What would the Empress Dowager Cixi have said? Here I stand beneath the soaring ceilings of the grand pavilion in Beijing’s Aman at Summer Palace hotel, facing an intricately carved, floor-to-ceiling wooden screen depicting cypress-lined lakes and terraced hills, and what am I wearing? Not a flowing silk gown, but jeans and a T-shirt. Thankfully the empress, known as the Dragon Lady, who ruled China from 1861 until her death in 1908, is not here to enforce a dress code. But after a 14-year restoration, the hotel—much of it occupying rooms where visitors once waited for an audience with Cixi— gives me a glimpse of what her luxurious life, if not her wardrobe, might have been like. To get to my room, I stroll past weeping willows and through arcades painted bright red, a color that represents happiness in Chinese culture. Off a courtyard filled with ancient pines, I enter my suite. I walk across clay tiles, admiring the exposed beams spanning the high ceilings and the lattice screens that accent the walls. Four posts draped with a silk canopy surround a bed that looks big enough for a family of seven. Plush sofas and a mahogany writing desk welcome me to the sitting room, and the expansive bathroom features an oversize tub framed by still more latticework. The next morning at six, I join other early risers for tai chi under the willow trees that line Kunming Lake, on the grounds of the Summer Palace. Dressed in a loose-fitting, white silk uniform with red ribbing and a mandarin collar, our instructor cuts a graceful figure against the misty lake, drawing the attention of passersby who take pictures of him and giggle at us. The slow, meditative movements somehow manage to be both invigorating and calming—the perfect way to start a day in the frenetic metropolis of Beijing. I take a 10-minute cab ride to Empress Cixi’s winter home, the majestic Forbidden City, where I spend the morning surrounded by swarms of tourists like me. The Dragon Lady would never have put up with such a ruckus. When I return to the calm embrace of the Aman, I regain some of my royal serenity in a calligraphy class. I learn to write the characters for Beijing, China, and my name in (relatively) graceful brushstrokes. The bespectacled instructor remains stoic as I try to replicate his delicate strokes as brash slashes of ink. Empress Cixi was a respected painter and calligrapher, and last year one of her calligraphic works sold at Christie’s for $38,790. When I get home, my Beijing-born friend Feng will declare my work “not bad” in a way that says, “Don’t quit your day job.” The next morning our guide, Jerry, picks up a group of us, and we drive through the pine forests of Fragrant Hills Park to a remote part of the Great Wall. We walk along narrow trails as Jerry tells us of his life as a young man in modern China. He confesses that he knew nothing about the massacre at Tiananmen Square until five years ago. Even now, he is prohibited by law from discussing it further. Jerry charts China’s remarkable embrace of capitalism in three sentences. “When my parents’ generation got married in the 1970s, everyone bought three things: a watch, a bicycle, and a sewing machine. My uncle’s generation in the ’80s bought a refrigerator, a TV, and a washing machine. My generation buys a big apartment and a BMW.” Empress Cixi, who is said to have drunk from a jade cup and eaten with golden chopsticks, was clearly ahead of her time. As I wander the Summer Palace grounds on the last day of my trip, I watch kites dance across the sky. They are anchored by children and adults scattered amid the 544 marble lions that line Seventeen Arch Bridge, which connects to an island in Kunming Lake. I imagine the empress could have witnessed a similar scene. Then I come upon 70 people line-dancing to a perky rendition of “It’s So Easy (to Fall in Love)” sung in Mandarin and ponder what Cixi might have thought of that. The kinetic crowds make me glad that I have a tranquil retreat. I return to my cocoon and heed the call of the tub. I light candles, draw a warm bath, and relax as Chinese classical music wafts in from the CD player in the bedroom. It’s good to be empress. A Aman at Summer Palace, 1 Gongmenqian St., Summer Palace, Beijing, 86/(0) 10-5987-9999. From $650. amanresorts.com. Image courtesy of Aman Resorts. This story appeared in the July/August 2011 issue. Discover other palace hotels:Venice, ItalyRajasthan, IndiaPlaya del Carmen, MexicoMarrakech, MoroccoCounty Clare, Ireland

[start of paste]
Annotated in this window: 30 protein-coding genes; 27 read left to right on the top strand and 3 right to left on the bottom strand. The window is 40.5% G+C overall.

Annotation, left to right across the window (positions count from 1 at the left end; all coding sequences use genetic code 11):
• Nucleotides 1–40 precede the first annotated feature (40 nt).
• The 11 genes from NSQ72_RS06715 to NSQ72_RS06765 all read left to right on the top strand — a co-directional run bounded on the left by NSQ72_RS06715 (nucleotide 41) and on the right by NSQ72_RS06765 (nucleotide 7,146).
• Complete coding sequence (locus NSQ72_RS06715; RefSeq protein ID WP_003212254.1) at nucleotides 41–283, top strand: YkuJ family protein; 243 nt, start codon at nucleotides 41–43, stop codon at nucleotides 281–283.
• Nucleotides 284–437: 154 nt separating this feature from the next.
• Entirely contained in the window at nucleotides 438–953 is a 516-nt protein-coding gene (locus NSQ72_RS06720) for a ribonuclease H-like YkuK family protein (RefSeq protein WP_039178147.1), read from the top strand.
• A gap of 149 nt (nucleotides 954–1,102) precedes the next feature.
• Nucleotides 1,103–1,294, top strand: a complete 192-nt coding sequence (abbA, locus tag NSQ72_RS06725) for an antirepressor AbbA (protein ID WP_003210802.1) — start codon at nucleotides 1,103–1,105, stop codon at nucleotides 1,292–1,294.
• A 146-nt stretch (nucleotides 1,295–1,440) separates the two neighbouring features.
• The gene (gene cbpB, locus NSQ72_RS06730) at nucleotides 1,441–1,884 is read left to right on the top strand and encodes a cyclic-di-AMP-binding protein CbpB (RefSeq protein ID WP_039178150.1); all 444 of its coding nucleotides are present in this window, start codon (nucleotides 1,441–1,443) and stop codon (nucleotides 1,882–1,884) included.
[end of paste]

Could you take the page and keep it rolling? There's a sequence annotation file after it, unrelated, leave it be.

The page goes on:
If you plan a trip to Beijing, make sure to allow time to visit the “798 Art Zone,” or Dashanzi Art District, where a mix of political, cultural, and economic combustion have created an edgy contemporary art scene. You could easily spend a day walking around this post-industrial-chic neighborhood of 50-year-old, decommissioned, communist-era factories and warehouses (now converted into artists’ spaces, galleries, boutiques, coffee shops, and restaurants), often compared to New York’s Greenwich Village or SoHo. The shopping, even for budget travelers, is excellent, and filled with finds from Mao kitsch items to cool clothing and interesting souvenirs. Due to the current real estate bubble, it is rumored that the district is highly likely to be demolished in the not-too-distant future.